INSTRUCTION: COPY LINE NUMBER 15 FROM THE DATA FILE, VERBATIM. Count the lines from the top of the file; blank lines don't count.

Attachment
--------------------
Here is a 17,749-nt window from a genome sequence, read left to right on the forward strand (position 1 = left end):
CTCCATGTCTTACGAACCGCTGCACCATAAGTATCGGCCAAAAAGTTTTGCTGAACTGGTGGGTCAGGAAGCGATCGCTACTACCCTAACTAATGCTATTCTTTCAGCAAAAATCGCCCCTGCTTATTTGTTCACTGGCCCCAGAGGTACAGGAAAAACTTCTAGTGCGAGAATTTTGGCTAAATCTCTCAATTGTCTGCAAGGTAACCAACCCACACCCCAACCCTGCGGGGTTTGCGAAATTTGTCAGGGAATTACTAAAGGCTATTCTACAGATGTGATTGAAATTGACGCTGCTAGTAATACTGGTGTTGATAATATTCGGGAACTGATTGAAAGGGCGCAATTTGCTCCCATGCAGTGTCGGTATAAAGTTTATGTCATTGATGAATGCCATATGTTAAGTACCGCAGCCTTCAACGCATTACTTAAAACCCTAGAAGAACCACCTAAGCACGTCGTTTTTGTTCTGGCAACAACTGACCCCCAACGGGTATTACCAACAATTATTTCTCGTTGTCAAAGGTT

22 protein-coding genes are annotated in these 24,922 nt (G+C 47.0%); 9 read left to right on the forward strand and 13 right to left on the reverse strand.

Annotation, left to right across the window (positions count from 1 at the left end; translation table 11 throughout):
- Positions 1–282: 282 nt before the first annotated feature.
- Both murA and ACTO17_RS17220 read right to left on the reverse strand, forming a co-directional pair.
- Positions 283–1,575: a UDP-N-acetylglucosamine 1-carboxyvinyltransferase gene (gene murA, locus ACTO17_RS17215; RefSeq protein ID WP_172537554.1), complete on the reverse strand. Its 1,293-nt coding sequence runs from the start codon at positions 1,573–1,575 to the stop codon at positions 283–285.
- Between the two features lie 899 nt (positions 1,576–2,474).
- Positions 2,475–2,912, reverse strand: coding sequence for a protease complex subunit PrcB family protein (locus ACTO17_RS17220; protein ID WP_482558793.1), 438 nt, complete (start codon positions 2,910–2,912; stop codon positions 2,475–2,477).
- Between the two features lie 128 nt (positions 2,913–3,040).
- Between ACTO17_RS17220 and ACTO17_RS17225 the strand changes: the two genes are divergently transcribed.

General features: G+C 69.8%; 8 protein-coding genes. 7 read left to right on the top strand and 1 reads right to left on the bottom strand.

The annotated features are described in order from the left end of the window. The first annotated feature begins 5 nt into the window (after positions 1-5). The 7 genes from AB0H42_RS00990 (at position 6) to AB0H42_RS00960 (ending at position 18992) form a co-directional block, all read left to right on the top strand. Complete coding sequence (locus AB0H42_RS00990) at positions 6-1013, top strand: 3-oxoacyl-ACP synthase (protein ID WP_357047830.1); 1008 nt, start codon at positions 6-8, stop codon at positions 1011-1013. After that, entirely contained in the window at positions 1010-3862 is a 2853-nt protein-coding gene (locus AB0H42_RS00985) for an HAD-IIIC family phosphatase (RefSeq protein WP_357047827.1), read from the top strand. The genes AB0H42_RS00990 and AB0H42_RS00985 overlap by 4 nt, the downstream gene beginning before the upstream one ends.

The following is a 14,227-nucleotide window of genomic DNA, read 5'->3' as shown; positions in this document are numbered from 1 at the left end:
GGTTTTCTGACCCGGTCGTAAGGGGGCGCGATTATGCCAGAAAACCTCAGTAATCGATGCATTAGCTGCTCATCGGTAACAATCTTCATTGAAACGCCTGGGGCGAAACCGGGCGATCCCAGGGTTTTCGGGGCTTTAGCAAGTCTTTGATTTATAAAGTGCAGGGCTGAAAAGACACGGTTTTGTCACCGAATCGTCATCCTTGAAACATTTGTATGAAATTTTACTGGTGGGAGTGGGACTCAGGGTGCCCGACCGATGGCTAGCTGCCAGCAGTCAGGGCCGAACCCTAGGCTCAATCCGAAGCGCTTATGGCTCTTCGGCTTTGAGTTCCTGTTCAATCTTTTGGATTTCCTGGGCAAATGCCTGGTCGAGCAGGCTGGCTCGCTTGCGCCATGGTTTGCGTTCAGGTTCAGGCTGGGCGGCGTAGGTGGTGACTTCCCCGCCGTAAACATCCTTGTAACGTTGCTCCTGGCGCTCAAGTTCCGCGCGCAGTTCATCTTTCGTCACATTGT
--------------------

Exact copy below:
GGTTTTCTGACCCGGTCGTAAGGGGGCGCGATTATGCCAGAAAACCTCAGTAATCGATGCATTAGCTGCTCATCGGTAACAATCTTCATTGAAACGCCTGGGGCGAAACCGGGCGATCCCAGGGTTTTCGGGGCTTTAGCAAGTCTTTGATTTATAAAGTGCAGGGCTGAAAAGACACGGTTTTGTCACCGAATCGTCATCCTTGAAACATTTGTATGAAATTTTACTGGTGGGAGTGGGACTCAGGGTGCCCGACCGATGGCTAGCTGCCAGCAGTCAGGGCCGAACCCTAGGCTCAATCCGAAGCGCTTATGGCTCTTCGGCTTTGAGTTCCTGTTCAATCTTTTGGATTTCCTGGGCAAATGCCTGGTCGAGCAGGCTGGCTCGCTTGCGCCATGGTTTGCGTTCAGGTTCAGGCTGGGCGGCGTAGGTGGTGACTTCCCCGCCGTAAACATCCTTGTAACGTTGCTCCTGGCGCTCAAGTTCCGCGCGCAGTTCATCTTTCGTCACATTGT